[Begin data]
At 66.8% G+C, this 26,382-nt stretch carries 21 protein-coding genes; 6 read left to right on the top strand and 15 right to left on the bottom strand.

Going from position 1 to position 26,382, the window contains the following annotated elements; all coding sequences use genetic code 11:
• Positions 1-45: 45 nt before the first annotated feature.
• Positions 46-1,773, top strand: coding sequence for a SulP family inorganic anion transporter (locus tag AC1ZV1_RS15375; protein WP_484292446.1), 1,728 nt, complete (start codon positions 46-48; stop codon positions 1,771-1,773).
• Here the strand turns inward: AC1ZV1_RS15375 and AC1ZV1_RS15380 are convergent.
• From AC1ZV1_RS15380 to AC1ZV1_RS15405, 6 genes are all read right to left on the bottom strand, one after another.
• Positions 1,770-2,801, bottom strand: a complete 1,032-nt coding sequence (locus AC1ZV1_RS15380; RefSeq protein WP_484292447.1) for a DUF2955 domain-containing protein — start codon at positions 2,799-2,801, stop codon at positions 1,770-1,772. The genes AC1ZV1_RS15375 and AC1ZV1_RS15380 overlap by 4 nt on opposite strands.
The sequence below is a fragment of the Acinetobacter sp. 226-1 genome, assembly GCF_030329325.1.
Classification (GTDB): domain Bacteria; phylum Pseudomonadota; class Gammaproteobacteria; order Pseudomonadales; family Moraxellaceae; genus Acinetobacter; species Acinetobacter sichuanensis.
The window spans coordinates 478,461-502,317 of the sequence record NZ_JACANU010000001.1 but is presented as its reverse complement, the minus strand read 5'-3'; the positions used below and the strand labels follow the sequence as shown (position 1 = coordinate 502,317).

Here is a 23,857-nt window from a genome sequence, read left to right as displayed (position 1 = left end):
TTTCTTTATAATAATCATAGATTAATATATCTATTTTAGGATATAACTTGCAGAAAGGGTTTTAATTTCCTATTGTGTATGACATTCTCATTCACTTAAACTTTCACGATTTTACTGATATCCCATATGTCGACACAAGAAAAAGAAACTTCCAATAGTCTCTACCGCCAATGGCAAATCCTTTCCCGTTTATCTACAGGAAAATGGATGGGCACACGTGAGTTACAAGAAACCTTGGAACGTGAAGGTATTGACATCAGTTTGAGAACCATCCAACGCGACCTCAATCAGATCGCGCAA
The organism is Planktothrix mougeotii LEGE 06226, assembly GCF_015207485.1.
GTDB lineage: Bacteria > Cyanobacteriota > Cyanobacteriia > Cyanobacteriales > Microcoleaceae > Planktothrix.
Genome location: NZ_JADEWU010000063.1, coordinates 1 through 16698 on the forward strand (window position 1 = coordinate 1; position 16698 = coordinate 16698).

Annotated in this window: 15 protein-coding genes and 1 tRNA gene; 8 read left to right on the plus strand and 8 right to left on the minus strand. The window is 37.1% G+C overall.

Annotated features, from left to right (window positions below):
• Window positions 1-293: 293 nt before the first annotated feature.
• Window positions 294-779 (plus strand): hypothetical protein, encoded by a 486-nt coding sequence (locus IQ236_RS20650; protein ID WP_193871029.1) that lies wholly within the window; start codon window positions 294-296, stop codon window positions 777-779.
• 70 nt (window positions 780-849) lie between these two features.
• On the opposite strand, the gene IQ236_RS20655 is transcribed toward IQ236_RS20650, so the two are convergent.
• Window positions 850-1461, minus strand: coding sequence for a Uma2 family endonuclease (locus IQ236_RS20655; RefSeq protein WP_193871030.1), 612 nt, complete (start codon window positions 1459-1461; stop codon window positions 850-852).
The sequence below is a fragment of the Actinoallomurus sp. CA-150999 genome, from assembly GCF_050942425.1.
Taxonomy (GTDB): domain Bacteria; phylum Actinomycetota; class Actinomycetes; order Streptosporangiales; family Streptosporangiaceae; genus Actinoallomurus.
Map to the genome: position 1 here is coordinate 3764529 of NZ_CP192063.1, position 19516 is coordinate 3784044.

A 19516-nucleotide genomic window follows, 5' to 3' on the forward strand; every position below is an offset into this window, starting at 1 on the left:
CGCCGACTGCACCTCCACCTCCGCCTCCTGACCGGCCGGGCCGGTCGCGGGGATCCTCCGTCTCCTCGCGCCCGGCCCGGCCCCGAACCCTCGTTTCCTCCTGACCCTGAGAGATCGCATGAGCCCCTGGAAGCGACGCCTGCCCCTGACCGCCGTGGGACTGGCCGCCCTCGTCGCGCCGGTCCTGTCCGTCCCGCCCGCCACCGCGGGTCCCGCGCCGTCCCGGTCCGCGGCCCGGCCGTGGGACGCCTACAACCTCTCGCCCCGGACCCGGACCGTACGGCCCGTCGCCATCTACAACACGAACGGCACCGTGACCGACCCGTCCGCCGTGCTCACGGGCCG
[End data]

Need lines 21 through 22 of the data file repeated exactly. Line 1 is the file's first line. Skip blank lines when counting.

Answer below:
• On the opposite strand, the gene IQ236_RS20655 is transcribed toward IQ236_RS20650, so the two are convergent.
• Window positions 850-1461, minus strand: coding sequence for a Uma2 family endonuclease (locus IQ236_RS20655; RefSeq protein WP_193871030.1), 612 nt, complete (start codon window positions 1459-1461; stop codon window positions 850-852).